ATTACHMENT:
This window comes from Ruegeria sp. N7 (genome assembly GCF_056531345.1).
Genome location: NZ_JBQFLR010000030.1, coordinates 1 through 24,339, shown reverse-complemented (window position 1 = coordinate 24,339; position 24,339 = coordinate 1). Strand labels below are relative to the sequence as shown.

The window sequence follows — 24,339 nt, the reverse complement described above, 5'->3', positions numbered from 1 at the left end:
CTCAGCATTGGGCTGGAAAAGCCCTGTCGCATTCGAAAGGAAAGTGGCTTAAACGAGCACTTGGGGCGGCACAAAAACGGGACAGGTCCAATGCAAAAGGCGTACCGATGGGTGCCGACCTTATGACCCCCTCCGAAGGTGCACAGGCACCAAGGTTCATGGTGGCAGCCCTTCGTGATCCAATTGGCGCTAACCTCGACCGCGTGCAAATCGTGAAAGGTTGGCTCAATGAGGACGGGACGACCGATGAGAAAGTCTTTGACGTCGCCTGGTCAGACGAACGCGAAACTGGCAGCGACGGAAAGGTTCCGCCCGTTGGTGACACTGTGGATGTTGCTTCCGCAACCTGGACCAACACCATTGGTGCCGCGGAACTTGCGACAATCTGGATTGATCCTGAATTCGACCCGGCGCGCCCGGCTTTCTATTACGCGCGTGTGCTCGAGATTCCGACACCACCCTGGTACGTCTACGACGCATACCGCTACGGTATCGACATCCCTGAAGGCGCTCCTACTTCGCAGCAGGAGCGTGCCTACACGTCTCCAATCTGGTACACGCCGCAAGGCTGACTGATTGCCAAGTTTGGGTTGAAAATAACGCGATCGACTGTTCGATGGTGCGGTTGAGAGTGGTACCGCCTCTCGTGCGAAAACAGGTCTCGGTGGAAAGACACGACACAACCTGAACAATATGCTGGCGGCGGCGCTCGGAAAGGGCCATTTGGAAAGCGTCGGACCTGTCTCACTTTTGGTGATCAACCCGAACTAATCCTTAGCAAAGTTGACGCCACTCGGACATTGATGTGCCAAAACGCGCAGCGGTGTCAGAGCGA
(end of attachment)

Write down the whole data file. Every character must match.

This window comes from Ruegeria sp. N7 (genome assembly GCF_056531345.1).
Genome location: NZ_JBQFLR010000030.1, coordinates 1 through 24,339, shown reverse-complemented (window position 1 = coordinate 24,339; position 24,339 = coordinate 1). Strand labels below are relative to the sequence as shown.

The window sequence follows — 24,339 nt, the reverse complement described above, 5'->3', positions numbered from 1 at the left end:
CTCAGCATTGGGCTGGAAAAGCCCTGTCGCATTCGAAAGGAAAGTGGCTTAAACGAGCACTTGGGGCGGCACAAAAACGGGACAGGTCCAATGCAAAAGGCGTACCGATGGGTGCCGACCTTATGACCCCCTCCGAAGGTGCACAGGCACCAAGGTTCATGGTGGCAGCCCTTCGTGATCCAATTGGCGCTAACCTCGACCGCGTGCAAATCGTGAAAGGTTGGCTCAATGAGGACGGGACGACCGATGAGAAAGTCTTTGACGTCGCCTGGTCAGACGAACGCGAAACTGGCAGCGACGGAAAGGTTCCGCCCGTTGGTGACACTGTGGATGTTGCTTCCGCAACCTGGACCAACACCATTGGTGCCGCGGAACTTGCGACAATCTGGATTGATCCTGAATTCGACCCGGCGCGCCCGGCTTTCTATTACGCGCGTGTGCTCGAGATTCCGACACCACCCTGGTACGTCTACGACGCATACCGCTACGGTATCGACATCCCTGAAGGCGCTCCTACTTCGCAGCAGGAGCGTGCCTACACGTCTCCAATCTGGTACACGCCGCAAGGCTGACTGATTGCCAAGTTTGGGTTGAAAATAACGCGATCGACTGTTCGATGGTGCGGTTGAGAGTGGTACCGCCTCTCGTGCGAAAACAGGTCTCGGTGGAAAGACACGACACAACCTGAACAATATGCTGGCGGCGGCGCTCGGAAAGGGCCATTTGGAAAGCGTCGGACCTGTCTCACTTTTGGTGATCAACCCGAACTAATCCTTAGCAAAGTTGACGCCACTCGGACATTGATGTGCCAAAACGCGCAGCGGTGTCAGAGCGA